Overcoming Social Anxiety: 5 Must-Have Self-Help Strategies

Man scared with public opinion - social-anxiety

Whether you want it to or not, social anxiety can creep into every aspect of your life.

When you are at work, you struggle to connect with coworkers and clients. At home, you prefer to stay in your house, flat or room, rather than step out into the wider world.

The result is that you are always feeling stress, which takes a toll on both your emotional and physical health.

5 top-tips for overcoming social anxiety

However, you can better cope with social anxiety by using these five must-have self-help strategies.

1. Redirect your attention

Just like with many forms of anxiety, it is easy to become hyper-focused with social anxiety. Another way to describe this phenomenon is tunnel vision. When you start to feel anxious, you immediately, automatically, lock-in on the source of your stress. The more you focus on it, the more your anxiety grows. The more it grows, the more attention you focus on it. It soon becomes a vicious circle, spiralling out of control.

And, such anxieties don’t just occur with unexpected things. It’s often something that you are expecting to happen that triggers your social anxiety. For example, you have been invited to a party which requires you to interact with other people. You are dreading this moment, but you can’t get out of it.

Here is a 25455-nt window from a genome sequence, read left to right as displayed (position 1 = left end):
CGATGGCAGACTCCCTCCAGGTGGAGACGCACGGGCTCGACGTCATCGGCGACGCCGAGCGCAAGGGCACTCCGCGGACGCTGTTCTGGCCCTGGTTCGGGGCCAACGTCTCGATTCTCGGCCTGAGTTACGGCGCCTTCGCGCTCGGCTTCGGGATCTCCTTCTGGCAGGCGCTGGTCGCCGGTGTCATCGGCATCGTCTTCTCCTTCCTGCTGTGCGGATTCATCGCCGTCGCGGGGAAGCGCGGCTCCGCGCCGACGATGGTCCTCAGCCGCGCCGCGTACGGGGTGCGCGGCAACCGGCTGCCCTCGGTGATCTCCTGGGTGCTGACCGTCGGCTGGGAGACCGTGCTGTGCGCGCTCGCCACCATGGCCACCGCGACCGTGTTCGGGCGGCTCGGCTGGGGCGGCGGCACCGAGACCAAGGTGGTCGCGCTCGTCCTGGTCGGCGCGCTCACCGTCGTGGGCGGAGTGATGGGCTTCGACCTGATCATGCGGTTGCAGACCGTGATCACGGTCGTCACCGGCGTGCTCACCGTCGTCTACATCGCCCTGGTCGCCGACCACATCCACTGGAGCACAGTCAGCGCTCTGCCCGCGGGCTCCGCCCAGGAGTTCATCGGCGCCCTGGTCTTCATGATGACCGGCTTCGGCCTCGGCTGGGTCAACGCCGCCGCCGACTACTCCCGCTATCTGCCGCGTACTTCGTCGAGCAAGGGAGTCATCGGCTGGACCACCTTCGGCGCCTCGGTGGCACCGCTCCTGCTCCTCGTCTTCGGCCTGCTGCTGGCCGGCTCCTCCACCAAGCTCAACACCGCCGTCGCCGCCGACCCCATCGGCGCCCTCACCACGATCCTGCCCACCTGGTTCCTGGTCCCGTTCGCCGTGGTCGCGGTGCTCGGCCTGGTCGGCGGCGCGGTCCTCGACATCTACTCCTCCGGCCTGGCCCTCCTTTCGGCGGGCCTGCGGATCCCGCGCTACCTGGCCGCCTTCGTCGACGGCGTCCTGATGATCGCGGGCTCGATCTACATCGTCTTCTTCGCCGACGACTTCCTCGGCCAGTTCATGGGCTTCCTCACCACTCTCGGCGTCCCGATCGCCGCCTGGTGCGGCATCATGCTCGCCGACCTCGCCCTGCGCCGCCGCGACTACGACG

Instead of hyper-focusing on it, try distracting yourself from this anticipatory anxiety by:

  • Exercising
  • Reading a book
  • Taking a walk
  • Playing a game
  • Practising a craft, such as woodworking or knitting

Of course, such distraction techniques won’t make the problem go away. However, once you have diverted your focus, you will begin to feel less anxious. Then, you will be in a better place to address the problem and consider other ways to cope.

2. Learn breathing techniques

Mindful breathing techniques have received a lot of coverage for reducing stress and anxiety. That’s because conscious breathing is a very effective coping strategy.

When you practise focused breathing, you accomplish three things:

  1. You distract yourself from the anxiety by maintaining focus on your breath.
  2. By breathing slowly and intentionally, you lower your heart and respiratory rate.
  3. Slow, deep breathing changes your blood chemistry and sends safety signals to your body, reducing anxiety and feelings of panic.

Breathing exercises are easy to learn and can be applied just about anywhere at any time you feel anxious. One of the simplest is the 5-breath relaxation exercise.

5-breath relaxation exercise

  • Sit comfortably, and bring your attention to your breath.
  • Now inhale slowly, to a count of five.
  • Hold the breath briefly, then breath out to a count of seven.

Repeat for five breaths.

This exercise takes less than a minute, yet it has an immediate effect which lasts a lot longer. Practice it now, when you’re not anxious, so you have it in your toolbox for when you are.

3. Acknowledge your anxiety

It is important when you do feel anxious to acknowledge what you are feeling.